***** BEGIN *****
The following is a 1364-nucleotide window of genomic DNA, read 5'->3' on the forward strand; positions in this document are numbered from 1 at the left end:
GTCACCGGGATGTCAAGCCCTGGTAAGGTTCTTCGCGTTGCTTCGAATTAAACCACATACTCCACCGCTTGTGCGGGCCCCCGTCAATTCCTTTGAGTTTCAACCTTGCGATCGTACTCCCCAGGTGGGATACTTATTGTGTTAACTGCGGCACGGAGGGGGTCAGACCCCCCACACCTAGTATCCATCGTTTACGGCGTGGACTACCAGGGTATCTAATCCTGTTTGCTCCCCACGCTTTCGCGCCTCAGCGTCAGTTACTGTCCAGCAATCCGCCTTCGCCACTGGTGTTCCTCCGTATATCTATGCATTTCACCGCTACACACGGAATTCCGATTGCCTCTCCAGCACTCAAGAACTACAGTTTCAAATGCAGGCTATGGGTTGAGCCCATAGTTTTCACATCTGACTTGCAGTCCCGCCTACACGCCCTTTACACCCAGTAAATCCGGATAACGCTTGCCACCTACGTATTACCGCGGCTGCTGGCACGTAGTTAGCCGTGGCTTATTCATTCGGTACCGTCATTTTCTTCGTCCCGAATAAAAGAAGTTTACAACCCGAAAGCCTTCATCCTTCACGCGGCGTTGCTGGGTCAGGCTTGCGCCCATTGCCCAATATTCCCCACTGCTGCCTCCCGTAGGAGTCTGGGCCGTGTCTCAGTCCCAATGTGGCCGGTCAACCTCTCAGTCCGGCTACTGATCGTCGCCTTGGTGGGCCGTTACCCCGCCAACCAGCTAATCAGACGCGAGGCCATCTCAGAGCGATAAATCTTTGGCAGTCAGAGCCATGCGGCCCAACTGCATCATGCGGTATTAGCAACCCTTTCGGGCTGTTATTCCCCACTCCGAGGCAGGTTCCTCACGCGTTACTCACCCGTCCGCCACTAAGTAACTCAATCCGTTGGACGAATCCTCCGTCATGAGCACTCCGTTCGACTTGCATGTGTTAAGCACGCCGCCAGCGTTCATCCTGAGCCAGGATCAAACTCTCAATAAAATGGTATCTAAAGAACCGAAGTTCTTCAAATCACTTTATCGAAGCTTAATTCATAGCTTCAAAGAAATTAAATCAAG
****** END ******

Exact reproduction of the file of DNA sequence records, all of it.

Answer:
The following is a 1364-nucleotide window of genomic DNA, read 5'->3' on the forward strand; positions in this document are numbered from 1 at the left end:
GTCACCGGGATGTCAAGCCCTGGTAAGGTTCTTCGCGTTGCTTCGAATTAAACCACATACTCCACCGCTTGTGCGGGCCCCCGTCAATTCCTTTGAGTTTCAACCTTGCGATCGTACTCCCCAGGTGGGATACTTATTGTGTTAACTGCGGCACGGAGGGGGTCAGACCCCCCACACCTAGTATCCATCGTTTACGGCGTGGACTACCAGGGTATCTAATCCTGTTTGCTCCCCACGCTTTCGCGCCTCAGCGTCAGTTACTGTCCAGCAATCCGCCTTCGCCACTGGTGTTCCTCCGTATATCTATGCATTTCACCGCTACACACGGAATTCCGATTGCCTCTCCAGCACTCAAGAACTACAGTTTCAAATGCAGGCTATGGGTTGAGCCCATAGTTTTCACATCTGACTTGCAGTCCCGCCTACACGCCCTTTACACCCAGTAAATCCGGATAACGCTTGCCACCTACGTATTACCGCGGCTGCTGGCACGTAGTTAGCCGTGGCTTATTCATTCGGTACCGTCATTTTCTTCGTCCCGAATAAAAGAAGTTTACAACCCGAAAGCCTTCATCCTTCACGCGGCGTTGCTGGGTCAGGCTTGCGCCCATTGCCCAATATTCCCCACTGCTGCCTCCCGTAGGAGTCTGGGCCGTGTCTCAGTCCCAATGTGGCCGGTCAACCTCTCAGTCCGGCTACTGATCGTCGCCTTGGTGGGCCGTTACCCCGCCAACCAGCTAATCAGACGCGAGGCCATCTCAGAGCGATAAATCTTTGGCAGTCAGAGCCATGCGGCCCAACTGCATCATGCGGTATTAGCAACCCTTTCGGGCTGTTATTCCCCACTCCGAGGCAGGTTCCTCACGCGTTACTCACCCGTCCGCCACTAAGTAACTCAATCCGTTGGACGAATCCTCCGTCATGAGCACTCCGTTCGACTTGCATGTGTTAAGCACGCCGCCAGCGTTCATCCTGAGCCAGGATCAAACTCTCAATAAAATGGTATCTAAAGAACCGAAGTTCTTCAAATCACTTTATCGAAGCTTAATTCATAGCTTCAAAGAAATTAAATCAAG